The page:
- Grade inflation and lowered standards in college: Tucker’s chronology is all wrong here: if there has been grade inflation in college (see a 2012 article in Teachers College Record), the bulk of the decline in C and D grades happened between the early 1960s and the mid-1970s, with more stable grading patterns for the following 15 years and then a different pattern of inflation since 1990. This does not fit with Tucker’s story: the end of the baby boom hit colleges in the grade-inflation lull, and grade inflation continued during the baby-boom echo’s “traditional age” college years, when the incentives should have reversed.5 Caveat: the 2013 article linked above claims that there is much less evidence of grade inflation in colleges than in high schools.6
- No Child Left Behind pushed states to lower standards for high school students and diverted energy from the standards movement: The mandated test grades in NCLB were 3-8, with one grade in high school (selected by the state). I may be wrong, but my strong impression is that in the years after NCLB’s enactment, most states were obsessed with elementary and middle school accountability much more than in high schools. While many states may have set the proficiency thresholds low because of NCLB, it is hard to argue that most states had accountability systems with higher expectations before NCLB and suddenly dropped those expectations. More to Tucker’s claim about diversion, it is hard to find a proponent of what he calls the standards movement in the late 1990s who was not in favor of NCLB in 2001. Many self-identified reformers have since backed away from NCLB, and we are seeing further backpedaling from Race to the Top with this spring’s test fiascoes. But as Paul Manna and others have written, at the time NCLB was a consensual policy change for those who called themselves as education reformers. If high-stakes testing is a diversion from standards, it was one fully endorsed by the bulk of those in the 1990s standards movement.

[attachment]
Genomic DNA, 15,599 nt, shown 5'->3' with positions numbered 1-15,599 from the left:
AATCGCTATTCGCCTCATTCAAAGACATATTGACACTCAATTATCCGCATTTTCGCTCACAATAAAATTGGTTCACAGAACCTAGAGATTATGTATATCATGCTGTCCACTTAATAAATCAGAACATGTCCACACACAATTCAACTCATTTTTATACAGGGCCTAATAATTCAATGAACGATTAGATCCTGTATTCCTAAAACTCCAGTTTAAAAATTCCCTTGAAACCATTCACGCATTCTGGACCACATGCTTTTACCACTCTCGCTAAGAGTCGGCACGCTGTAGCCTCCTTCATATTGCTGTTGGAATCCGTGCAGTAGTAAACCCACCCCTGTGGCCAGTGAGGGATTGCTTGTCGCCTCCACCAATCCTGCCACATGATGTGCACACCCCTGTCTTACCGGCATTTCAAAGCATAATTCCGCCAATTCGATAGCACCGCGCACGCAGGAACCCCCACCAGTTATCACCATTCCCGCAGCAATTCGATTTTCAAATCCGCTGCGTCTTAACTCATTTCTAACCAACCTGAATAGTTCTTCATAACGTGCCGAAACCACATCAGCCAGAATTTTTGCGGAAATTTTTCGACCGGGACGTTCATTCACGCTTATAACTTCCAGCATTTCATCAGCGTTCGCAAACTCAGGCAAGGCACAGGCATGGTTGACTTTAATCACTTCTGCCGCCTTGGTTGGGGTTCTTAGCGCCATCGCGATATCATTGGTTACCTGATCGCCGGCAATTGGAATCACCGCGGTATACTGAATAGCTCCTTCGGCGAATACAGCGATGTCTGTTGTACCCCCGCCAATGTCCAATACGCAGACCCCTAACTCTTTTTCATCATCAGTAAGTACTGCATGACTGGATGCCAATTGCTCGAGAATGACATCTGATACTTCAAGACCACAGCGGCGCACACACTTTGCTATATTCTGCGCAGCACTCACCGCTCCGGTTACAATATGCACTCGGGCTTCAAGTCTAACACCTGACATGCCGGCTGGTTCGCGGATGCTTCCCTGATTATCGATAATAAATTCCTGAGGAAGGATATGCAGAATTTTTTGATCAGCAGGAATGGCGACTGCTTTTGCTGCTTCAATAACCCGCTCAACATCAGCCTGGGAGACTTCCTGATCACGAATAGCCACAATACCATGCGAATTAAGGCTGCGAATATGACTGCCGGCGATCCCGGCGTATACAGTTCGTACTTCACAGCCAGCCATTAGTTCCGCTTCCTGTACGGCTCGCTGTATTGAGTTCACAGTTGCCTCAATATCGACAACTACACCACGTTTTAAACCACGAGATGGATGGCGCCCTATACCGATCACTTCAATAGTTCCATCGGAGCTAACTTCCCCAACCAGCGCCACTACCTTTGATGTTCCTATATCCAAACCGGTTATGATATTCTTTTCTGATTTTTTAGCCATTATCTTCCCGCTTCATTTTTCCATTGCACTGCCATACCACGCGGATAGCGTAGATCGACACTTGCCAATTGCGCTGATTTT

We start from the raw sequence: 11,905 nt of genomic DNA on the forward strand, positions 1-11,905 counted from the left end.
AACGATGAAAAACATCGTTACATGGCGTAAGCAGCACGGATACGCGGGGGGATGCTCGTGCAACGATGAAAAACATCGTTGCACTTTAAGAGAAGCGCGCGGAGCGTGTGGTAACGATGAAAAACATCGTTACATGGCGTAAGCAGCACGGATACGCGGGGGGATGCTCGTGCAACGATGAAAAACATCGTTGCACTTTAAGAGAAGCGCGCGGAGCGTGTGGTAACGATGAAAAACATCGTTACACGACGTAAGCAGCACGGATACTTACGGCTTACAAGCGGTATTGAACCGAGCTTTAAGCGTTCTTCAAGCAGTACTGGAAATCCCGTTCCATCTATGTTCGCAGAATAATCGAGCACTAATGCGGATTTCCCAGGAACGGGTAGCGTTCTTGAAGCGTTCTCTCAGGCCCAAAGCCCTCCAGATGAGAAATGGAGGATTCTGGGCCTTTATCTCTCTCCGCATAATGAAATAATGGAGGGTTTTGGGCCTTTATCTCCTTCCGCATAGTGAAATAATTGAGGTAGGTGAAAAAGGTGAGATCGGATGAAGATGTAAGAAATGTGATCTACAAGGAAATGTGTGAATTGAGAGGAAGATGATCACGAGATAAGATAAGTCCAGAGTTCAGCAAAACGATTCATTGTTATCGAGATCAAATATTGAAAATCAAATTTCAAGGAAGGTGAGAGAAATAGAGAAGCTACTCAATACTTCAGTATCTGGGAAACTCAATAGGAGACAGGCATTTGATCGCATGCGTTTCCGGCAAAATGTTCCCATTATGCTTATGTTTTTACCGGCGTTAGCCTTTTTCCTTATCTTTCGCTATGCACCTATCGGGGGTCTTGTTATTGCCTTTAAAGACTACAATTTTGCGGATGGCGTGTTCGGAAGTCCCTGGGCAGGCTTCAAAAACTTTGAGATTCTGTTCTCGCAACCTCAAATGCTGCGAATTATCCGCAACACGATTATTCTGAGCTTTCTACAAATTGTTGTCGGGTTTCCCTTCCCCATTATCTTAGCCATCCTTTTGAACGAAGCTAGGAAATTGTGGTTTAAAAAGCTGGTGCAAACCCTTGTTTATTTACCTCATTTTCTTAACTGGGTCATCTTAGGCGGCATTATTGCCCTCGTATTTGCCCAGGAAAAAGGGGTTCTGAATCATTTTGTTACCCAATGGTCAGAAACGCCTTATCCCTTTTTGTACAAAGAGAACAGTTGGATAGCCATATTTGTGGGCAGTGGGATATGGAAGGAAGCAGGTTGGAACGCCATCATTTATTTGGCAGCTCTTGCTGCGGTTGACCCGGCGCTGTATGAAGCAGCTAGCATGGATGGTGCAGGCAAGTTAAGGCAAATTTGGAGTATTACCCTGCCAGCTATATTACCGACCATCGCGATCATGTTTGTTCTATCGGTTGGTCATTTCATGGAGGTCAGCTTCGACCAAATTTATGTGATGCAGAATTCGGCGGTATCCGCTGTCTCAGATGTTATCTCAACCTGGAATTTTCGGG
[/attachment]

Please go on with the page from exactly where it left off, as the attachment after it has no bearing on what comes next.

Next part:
- A decline in the status of teachers: In every era, American teachers have been the target of criticism. See Dana Goldstein‘s The Teacher Wars for a recent book on the topic.
- Declining quality of teachers and enrollments in colleges of education: It is hard to parse out the relationship between greater job opportunities for college-educated women and college grads of color, which shrank the pool of potential teachers, and the greater numbers of college attendees with the baby boom, which expanded the pool of potential teachers. The decline in teacher education programs is very recent, essentially since the Great Recession, and is hard to put into a story of declining standards across decades.
- Declining vocational education: The late W. Norton Grubb was brutally honest about the historical failures of vocational education, from its uses in discriminatory tracking to the weak evidence of effectiveness in recent decades. Grubb and Marvin Lazerson’s The Education Gospel (2007) is the right source for this topic. The point is not that one has to agree with Grubb and Lazerson’s policy prescriptions, but that even in a narrow area such as vocational education, there has never been a golden age.
In the past few years, my morale about education policy has been boosted moderately by more recognition of history in education policy discussions, especially in Washington, DC. I thought the major inside-the-Beltway players understood that Dana Goldstein’s The Teacher Wars was mandatory reading, and also possibly Rick Hess’s The Same Thing Over and Over. So let me just put it out there more generally, as the object lesson from Tucker’s columns this month: if you are tempted to argue that there was a golden age of education, you have not read enough education history.
- While such claims are sprinkled through the last 100 years, the modern progenitor is the 1983 report, A Nation at Risk, with its claims about “a rising tide of mediocrity.” [↩]
- This complex picture does not mean that education is unimportant, but that the economic argument for education reform is overstated. In education policy, as in Facebook relationship statuses, life can be complicated. [↩]
- That trend is not universal; some risky behaviors surveyed by the CDC are stable or increasing. [↩]
- There was an increase in child poverty in and after each of the post-1975 recessions. That’s not a direct result of international competition, unlike in Tucker’s story. [↩]
- As many public colleges and universities have recruited from older adults since the baby boom peak, is Tucker implying that admitting older adults is inherently lowering standards? [↩]
- This may be an artifact of the starting point for the 2013 article’s data: the 1970s. [↩]